The exhibition, shown at the Museo Naval in Madrid from 18 September 2013 to 13 January 2014, recovers the memory of Blas de Lezo, one of the most important seamen in Spanish naval history, who was hailed as a living legend by his contemporaries and is almost forgotten today. It traces his naval feats, his involvement in key episodes of eighteenth-century Europe, his courage in battle, his unwavering convictions, his honesty in defending Spain’s interests and his enlightened education throughout an epic life and a biography that in itself reflects a century of Spanish history.
Blas de Lezo, lieutenant general of the Spanish Armada, is known for having led the defence of Cartagena de Indias in 1741 with only six warships against the English fleet commanded by Admiral Vernon, which was eight times as large. Control of the Colombian port, strategically considered the “key to the Indies”, was the key to maintaining Spanish domination in America.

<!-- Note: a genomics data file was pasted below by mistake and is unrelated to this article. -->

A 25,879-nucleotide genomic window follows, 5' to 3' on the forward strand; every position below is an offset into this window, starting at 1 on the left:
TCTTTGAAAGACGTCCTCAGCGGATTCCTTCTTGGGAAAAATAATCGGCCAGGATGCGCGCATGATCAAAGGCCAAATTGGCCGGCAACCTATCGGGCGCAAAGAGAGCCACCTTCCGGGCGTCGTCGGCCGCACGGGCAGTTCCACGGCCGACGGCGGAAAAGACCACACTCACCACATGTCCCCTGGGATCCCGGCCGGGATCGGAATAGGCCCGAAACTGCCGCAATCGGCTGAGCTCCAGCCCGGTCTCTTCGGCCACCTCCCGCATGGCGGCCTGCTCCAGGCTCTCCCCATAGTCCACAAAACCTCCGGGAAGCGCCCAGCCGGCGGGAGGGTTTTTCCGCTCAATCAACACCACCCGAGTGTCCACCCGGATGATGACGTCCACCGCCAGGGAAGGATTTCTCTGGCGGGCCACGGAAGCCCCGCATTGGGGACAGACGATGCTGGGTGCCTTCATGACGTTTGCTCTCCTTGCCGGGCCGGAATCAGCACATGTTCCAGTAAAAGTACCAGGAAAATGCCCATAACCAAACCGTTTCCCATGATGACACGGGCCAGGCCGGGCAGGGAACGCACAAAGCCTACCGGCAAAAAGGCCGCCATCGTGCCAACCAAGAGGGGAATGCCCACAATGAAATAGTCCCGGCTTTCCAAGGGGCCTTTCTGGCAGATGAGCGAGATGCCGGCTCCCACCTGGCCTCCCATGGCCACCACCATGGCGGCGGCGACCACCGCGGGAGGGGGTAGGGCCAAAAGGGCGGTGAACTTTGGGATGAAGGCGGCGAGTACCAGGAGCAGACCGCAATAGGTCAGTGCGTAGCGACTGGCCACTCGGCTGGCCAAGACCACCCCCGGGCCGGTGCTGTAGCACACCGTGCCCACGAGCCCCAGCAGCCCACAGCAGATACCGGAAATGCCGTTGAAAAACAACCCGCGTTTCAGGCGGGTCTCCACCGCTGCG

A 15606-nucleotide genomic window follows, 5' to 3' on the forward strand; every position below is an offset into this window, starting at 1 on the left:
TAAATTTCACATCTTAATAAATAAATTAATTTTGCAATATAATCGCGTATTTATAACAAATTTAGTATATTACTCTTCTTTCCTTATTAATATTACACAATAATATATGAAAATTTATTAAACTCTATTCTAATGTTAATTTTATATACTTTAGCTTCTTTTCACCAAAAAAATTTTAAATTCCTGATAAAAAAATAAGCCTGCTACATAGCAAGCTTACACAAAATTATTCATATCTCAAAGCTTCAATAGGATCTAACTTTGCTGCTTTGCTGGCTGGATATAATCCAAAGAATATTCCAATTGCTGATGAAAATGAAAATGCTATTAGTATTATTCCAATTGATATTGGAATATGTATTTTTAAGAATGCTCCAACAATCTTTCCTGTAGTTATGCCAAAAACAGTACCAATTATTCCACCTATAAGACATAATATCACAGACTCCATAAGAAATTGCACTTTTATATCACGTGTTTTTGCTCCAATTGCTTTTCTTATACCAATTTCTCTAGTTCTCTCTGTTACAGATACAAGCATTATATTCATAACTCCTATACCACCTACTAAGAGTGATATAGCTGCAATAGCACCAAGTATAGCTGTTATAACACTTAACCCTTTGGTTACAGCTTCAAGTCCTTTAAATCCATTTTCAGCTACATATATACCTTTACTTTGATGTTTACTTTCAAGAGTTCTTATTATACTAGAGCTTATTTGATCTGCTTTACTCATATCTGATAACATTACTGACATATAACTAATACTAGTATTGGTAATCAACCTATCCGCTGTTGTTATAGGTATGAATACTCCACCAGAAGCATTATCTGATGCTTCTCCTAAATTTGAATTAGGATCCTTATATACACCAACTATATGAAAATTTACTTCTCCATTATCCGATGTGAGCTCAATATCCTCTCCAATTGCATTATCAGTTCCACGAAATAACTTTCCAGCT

One-legged, one-eyed and one-armed from the age of 25 as a result of being wounded in battle – a fact that earned him the nickname of Mediohombre (Half a man) – Blas de Lezo is one of the most important seamen in Spanish naval history. Invincible throughout his military career, he died shortly after the defence of Cartagena without receiving deserved recognition, reviled by King Philip V and buried in a tomb whose location is unknown.